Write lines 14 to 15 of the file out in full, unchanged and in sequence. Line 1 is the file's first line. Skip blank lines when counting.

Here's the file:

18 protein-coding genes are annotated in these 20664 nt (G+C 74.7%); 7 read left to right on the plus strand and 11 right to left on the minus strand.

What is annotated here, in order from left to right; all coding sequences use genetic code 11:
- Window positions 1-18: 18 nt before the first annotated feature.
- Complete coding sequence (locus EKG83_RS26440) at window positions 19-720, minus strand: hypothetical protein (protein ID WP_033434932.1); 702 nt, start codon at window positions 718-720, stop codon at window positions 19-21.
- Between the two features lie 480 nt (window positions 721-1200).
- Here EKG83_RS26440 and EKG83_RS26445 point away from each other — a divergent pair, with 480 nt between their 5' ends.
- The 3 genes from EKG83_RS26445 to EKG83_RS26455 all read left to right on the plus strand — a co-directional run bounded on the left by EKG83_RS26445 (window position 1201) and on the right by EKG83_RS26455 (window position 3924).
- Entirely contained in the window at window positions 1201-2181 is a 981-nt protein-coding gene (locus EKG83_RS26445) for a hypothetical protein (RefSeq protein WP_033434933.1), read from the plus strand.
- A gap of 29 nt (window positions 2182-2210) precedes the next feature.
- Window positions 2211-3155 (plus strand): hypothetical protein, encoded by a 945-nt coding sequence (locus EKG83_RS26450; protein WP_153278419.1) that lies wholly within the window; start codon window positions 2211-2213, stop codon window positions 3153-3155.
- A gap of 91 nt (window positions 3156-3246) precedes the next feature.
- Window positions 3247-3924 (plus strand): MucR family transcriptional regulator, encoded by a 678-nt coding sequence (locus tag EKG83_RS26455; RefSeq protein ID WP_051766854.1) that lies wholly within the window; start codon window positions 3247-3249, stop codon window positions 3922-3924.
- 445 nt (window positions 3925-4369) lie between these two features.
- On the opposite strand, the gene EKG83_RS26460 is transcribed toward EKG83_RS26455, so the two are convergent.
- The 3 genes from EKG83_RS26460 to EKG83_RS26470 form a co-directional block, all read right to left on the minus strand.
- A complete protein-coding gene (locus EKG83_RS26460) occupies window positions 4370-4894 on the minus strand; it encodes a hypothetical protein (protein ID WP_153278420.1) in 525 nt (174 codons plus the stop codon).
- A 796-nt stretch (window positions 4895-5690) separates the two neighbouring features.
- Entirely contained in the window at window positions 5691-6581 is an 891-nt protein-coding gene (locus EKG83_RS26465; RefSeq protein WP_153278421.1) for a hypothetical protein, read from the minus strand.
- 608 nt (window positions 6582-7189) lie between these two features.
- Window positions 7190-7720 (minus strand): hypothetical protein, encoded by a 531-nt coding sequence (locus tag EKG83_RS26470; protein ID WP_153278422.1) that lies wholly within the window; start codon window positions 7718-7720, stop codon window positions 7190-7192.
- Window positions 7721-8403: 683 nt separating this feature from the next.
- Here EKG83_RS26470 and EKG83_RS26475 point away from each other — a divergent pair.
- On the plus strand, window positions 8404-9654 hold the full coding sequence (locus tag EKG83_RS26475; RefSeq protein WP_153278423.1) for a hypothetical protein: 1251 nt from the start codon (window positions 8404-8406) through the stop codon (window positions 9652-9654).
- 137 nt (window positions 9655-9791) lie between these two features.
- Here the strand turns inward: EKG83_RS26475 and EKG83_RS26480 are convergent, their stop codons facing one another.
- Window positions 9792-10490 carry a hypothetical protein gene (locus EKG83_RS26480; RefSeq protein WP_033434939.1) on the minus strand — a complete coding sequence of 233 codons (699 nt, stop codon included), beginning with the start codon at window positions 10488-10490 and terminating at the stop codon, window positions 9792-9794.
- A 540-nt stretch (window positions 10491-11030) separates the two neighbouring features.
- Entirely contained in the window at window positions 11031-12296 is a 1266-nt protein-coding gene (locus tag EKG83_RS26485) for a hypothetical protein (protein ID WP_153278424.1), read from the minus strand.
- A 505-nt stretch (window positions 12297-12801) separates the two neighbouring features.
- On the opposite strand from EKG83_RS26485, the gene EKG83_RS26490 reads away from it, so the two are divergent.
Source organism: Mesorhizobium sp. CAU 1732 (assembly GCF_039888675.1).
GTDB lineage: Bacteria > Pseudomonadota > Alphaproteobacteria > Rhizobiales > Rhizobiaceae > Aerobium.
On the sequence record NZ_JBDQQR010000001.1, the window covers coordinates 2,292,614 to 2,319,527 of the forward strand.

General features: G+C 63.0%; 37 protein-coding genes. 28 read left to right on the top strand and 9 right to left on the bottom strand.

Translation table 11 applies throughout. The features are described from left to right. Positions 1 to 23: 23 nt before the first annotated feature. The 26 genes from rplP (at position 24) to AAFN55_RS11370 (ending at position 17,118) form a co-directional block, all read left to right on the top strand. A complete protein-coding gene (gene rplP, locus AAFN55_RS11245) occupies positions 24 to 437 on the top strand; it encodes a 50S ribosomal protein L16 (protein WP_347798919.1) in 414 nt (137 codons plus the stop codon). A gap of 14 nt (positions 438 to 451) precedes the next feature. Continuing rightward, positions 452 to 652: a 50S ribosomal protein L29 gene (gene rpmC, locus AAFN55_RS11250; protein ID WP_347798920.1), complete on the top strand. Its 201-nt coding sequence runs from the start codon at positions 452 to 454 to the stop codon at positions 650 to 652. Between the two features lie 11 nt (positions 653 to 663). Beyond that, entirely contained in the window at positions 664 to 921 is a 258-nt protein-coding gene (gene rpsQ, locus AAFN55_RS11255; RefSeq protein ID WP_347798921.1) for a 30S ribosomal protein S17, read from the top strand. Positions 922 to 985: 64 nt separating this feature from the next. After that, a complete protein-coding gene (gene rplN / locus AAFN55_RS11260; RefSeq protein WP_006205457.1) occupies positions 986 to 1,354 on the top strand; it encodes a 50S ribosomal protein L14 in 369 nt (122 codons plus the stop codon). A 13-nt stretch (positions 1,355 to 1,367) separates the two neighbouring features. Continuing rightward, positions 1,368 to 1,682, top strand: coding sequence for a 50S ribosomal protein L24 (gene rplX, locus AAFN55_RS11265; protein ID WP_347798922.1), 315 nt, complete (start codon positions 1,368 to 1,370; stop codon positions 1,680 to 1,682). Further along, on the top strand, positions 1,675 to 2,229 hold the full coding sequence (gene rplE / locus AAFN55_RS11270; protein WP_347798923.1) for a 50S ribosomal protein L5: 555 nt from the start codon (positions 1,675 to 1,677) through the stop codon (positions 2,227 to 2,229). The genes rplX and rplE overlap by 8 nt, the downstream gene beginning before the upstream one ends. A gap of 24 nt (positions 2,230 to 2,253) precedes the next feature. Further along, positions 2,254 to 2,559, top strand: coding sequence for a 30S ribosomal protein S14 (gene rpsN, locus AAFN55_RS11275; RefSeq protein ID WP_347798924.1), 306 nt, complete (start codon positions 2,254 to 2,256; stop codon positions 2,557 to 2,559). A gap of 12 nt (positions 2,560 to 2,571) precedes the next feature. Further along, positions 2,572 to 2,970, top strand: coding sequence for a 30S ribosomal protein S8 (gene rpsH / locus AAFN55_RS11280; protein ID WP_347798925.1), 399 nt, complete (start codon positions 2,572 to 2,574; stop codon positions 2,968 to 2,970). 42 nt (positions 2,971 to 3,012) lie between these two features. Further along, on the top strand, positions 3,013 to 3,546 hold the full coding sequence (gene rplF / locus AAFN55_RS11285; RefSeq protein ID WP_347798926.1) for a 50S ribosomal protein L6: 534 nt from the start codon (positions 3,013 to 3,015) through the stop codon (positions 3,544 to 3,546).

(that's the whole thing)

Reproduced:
- On the opposite strand, the gene EKG83_RS26460 is transcribed toward EKG83_RS26455, so the two are convergent.
- The 3 genes from EKG83_RS26460 to EKG83_RS26470 form a co-directional block, all read right to left on the minus strand.